United States of America, Plaintiff-appellee, v. Dailon Lee Grant Ray, A/k/a Dailon Legrant Ray, A/k/a Dailonlegrand Ray, A/k/a Dailon L. Buddy Ray, A/k/adailon Leegrant Ray, A/k/a Dailonleegrant Buddy Ray, Defendant-appellant, 872 F.2d 420 (4th Cir. 1989)Annotate this Case
Edwin Chrisco Walker, Federal Public Defender's Office, for appellant.
Margaret P. Currin, United States Attorney, Robert J. Erickson, Department of Justice, for appellee.
Before K.K. HALL, PHILLIPS, and CHAPMAN, Circuit Judges.
Pursuant to a plea agreement, Dailon Ray was convicted of one count of transporting a firearm in interstate commerce after being convicted of at least three felonies in violation of 18 U.S.C. § 922(g) (1). The plea agreement also provided that the government would seek enhancement of punishment under 18 U.S.C. § 924(e) (1), which provides a minimum sentence of 15 years imprisonment with no possibility of parole, and a maximum penalty of life in prison and a $250,000 fine. The court accepted Ray's guilty plea and sentenced him to the statutory minimum sentence.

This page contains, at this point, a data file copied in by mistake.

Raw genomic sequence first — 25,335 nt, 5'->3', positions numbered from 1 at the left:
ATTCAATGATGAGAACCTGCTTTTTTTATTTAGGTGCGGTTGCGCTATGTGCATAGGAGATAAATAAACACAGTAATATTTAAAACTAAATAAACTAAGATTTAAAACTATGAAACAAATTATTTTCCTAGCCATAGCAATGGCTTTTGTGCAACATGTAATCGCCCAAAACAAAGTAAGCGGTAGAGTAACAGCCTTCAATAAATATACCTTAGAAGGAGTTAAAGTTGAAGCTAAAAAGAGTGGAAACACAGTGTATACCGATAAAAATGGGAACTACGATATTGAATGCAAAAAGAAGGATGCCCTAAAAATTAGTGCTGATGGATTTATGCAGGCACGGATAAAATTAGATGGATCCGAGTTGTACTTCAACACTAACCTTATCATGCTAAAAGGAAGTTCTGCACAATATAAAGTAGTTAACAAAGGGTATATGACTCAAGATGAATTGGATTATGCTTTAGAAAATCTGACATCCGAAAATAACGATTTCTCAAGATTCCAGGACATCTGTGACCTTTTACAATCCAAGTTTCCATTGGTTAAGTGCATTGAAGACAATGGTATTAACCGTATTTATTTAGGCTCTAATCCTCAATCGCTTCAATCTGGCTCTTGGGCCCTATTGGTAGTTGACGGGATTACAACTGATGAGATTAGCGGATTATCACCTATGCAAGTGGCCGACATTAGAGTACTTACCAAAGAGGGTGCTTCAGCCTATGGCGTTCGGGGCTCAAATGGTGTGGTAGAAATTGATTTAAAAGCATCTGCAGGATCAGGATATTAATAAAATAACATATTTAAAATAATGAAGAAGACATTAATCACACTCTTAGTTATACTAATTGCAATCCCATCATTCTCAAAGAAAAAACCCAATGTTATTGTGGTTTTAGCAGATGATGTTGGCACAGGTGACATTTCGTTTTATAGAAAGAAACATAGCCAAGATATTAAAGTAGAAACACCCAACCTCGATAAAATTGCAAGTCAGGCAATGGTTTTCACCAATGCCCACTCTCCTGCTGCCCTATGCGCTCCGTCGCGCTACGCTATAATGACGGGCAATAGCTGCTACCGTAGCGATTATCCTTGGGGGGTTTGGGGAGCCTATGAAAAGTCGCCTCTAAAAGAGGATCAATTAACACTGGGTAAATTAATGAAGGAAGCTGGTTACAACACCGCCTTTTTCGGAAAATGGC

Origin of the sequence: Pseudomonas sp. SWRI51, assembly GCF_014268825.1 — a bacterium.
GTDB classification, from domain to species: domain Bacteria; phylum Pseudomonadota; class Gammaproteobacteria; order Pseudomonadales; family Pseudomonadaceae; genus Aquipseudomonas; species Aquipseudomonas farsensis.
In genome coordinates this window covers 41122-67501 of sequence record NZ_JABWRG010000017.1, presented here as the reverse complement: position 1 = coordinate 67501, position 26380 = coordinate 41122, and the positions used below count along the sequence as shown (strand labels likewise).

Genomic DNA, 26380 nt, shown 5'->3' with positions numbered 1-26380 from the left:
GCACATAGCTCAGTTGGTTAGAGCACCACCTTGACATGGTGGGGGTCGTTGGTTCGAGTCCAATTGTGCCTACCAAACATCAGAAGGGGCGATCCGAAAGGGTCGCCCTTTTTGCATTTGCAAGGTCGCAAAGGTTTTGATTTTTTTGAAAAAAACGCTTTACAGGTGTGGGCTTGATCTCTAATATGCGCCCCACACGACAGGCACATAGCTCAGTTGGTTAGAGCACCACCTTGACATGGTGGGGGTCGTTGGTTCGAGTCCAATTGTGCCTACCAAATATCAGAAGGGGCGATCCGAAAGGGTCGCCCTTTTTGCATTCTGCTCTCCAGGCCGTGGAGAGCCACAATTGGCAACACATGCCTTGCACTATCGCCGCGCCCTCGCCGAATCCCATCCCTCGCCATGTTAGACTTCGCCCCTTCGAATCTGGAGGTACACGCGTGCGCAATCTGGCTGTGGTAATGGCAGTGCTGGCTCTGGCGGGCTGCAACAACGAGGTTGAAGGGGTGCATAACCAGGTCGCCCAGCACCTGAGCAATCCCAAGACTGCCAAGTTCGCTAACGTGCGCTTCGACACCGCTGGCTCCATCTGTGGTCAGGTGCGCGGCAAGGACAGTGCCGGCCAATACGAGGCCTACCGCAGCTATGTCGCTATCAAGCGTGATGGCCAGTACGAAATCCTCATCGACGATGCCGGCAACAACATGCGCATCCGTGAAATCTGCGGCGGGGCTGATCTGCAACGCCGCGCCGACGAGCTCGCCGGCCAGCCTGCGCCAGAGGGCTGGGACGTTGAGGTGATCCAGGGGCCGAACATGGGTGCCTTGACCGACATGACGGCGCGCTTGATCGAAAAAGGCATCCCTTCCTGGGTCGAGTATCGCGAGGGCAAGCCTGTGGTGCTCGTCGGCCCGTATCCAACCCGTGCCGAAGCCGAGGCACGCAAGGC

On appeal, Ray challenges only the constitutionality of the minimum mandatory sentence.* Specifically, he contends that the 15-year sentence without possibility of parole violates the eighth amendment's prohibition against cruel and unusual punishment. Congress enacted Sec. 924(e) for the purpose of incapacitating career criminals who Congress found were responsible for a substantial proportion of violent crimes. See United States v. Gilliard, 847 F.2d 21, 26-27 (1st Cir. 1988) (upholding constitutionality of Sec. 924(e) against eighth amendment claim). Like the court in Gilliard, we are unwilling to say that a 15-year sentence for handgun possession by one convicted of three or more felonies is excessive. Accordingly, we hold that the sentence imposed on Ray is constitutionally valid.
In accordance with Anders, we have independently reviewed the record and all pertinent papers. We have found no nonfrivolous grounds for this appeal and accordingly dispense with oral argument and affirm the judgment below.
In the case of an unsuccessful appellant represented by appointed counsel, the responsibilities of the attorney are set forth in the plan adopted by the Fourth Circuit Judicial Council in implementation of the Criminal Justice Act of 1964. See 18 U.S.C. § 3006A. These responsibilities include informing his client in writing of his right to petition the Supreme Court for a writ of certiorari. If requested by his client to do so counsel, should prepare a timely petition for such a writ and take such steps as are necessary to protect the rights of his client.